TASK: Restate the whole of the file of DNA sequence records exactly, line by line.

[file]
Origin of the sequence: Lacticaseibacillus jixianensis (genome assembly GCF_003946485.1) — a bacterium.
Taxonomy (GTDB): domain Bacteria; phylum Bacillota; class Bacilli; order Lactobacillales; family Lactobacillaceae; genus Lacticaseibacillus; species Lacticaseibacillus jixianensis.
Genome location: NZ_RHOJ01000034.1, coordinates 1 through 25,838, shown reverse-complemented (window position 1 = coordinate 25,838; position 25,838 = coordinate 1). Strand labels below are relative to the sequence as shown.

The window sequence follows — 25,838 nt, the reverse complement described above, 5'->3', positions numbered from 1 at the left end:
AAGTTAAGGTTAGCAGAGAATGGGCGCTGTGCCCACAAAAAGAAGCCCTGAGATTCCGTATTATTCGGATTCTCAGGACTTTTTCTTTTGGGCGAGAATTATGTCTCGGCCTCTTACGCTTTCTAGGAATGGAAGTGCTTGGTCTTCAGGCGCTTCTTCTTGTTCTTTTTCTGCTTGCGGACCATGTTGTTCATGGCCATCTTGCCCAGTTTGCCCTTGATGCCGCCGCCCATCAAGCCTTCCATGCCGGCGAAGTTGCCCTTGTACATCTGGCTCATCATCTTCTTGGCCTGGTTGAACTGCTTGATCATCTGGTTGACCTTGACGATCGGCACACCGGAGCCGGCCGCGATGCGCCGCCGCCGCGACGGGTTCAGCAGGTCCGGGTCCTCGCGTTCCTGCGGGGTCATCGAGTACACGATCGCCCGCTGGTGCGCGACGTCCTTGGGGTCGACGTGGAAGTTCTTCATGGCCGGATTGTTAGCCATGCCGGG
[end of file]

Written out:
Origin of the sequence: Lacticaseibacillus jixianensis (genome assembly GCF_003946485.1) — a bacterium.
Taxonomy (GTDB): domain Bacteria; phylum Bacillota; class Bacilli; order Lactobacillales; family Lactobacillaceae; genus Lacticaseibacillus; species Lacticaseibacillus jixianensis.
Genome location: NZ_RHOJ01000034.1, coordinates 1 through 25,838, shown reverse-complemented (window position 1 = coordinate 25,838; position 25,838 = coordinate 1). Strand labels below are relative to the sequence as shown.

The window sequence follows — 25,838 nt, the reverse complement described above, 5'->3', positions numbered from 1 at the left end:
AAGTTAAGGTTAGCAGAGAATGGGCGCTGTGCCCACAAAAAGAAGCCCTGAGATTCCGTATTATTCGGATTCTCAGGACTTTTTCTTTTGGGCGAGAATTATGTCTCGGCCTCTTACGCTTTCTAGGAATGGAAGTGCTTGGTCTTCAGGCGCTTCTTCTTGTTCTTTTTCTGCTTGCGGACCATGTTGTTCATGGCCATCTTGCCCAGTTTGCCCTTGATGCCGCCGCCCATCAAGCCTTCCATGCCGGCGAAGTTGCCCTTGTACATCTGGCTCATCATCTTCTTGGCCTGGTTGAACTGCTTGATCATCTGGTTGACCTTGACGATCGGCACACCGGAGCCGGCCGCGATGCGCCGCCGCCGCGACGGGTTCAGCAGGTCCGGGTCCTCGCGTTCCTGCGGGGTCATCGAGTACACGATCGCCCGCTGGTGCGCGACGTCCTTGGGGTCGACGTGGAAGTTCTTCATGGCCGGATTGTTAGCCATGCCGGG